Seniors should be cherished
I was privileged this past week to meet and spend time with some very special people.
I was inspired by a colleague to write a story about our local senior center reopening after the COVID-19 pandemic, but I really had no idea how I would be impacted by my time there and my conversations with the canasta- and UNO-playing folks I met.
I hope the people at the Hartselle Senior Center read this column so they know just how much they warmed my heart.
Walking in the door and being greeted by people who are so happy to see you and are excited to be together was such a fun experience. I am eagerly awaiting the next opportunity I have to sit for a while and learn how to play a game I have never heard of – and certainly can’t pronounce.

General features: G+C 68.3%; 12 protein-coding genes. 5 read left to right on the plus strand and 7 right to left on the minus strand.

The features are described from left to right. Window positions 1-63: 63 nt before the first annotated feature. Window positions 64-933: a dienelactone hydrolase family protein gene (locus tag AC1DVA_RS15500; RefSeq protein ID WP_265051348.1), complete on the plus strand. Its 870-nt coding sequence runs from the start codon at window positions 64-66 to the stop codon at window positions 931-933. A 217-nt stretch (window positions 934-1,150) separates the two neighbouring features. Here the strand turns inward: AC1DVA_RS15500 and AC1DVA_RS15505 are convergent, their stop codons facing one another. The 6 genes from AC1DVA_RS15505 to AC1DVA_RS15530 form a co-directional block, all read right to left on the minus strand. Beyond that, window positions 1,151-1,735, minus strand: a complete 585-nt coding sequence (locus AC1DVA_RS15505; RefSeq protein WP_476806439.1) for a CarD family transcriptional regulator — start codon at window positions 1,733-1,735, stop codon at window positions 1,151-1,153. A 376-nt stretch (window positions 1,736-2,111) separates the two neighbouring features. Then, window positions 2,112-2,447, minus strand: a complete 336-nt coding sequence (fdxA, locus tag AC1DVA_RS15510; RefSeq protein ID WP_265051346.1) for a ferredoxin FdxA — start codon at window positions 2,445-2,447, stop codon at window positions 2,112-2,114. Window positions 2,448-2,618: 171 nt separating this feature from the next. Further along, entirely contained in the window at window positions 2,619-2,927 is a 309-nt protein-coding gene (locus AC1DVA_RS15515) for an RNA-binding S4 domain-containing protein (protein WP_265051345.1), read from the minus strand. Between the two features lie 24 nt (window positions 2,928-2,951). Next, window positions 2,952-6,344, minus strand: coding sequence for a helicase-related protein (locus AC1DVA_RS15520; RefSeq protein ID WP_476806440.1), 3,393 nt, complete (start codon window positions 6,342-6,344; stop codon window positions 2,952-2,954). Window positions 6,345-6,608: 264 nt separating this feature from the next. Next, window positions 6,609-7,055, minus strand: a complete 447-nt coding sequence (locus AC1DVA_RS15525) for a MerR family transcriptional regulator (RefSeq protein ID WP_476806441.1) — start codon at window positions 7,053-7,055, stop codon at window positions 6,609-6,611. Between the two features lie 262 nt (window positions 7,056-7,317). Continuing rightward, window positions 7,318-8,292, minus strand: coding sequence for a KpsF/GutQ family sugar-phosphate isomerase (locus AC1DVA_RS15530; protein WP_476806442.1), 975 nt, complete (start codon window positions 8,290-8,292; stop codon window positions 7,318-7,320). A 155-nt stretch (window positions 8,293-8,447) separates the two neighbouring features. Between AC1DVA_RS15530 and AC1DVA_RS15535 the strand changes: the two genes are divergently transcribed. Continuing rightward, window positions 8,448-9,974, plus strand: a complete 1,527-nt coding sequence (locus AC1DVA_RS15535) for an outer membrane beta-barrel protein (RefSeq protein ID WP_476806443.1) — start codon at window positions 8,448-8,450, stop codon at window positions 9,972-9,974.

Our seniors should be cherished. They are a wealth of knowledge and wisdom.
It is quite unfortunate that, by many, people are seen as less valuable at a certain age. What I wouldn’t give to be able to sit down with my grandmothers – the matriarchs of both the Bearden and Martin families – again to ask for advice or just to chat.
I also look forward to the day I will see both my “Ganny” and “Boo-Boo” in heaven.
In my two visits to the Hartselle Senior Center this past week, I met two educators who together taught in Hartselle City Schools for nearly 60 years, learned there is such a game called Rummikub and had several delightful conversations with new friends.
What a blessing it was, to write this one newspaper article and to meet the wonderful people of the Hartselle Senior Center.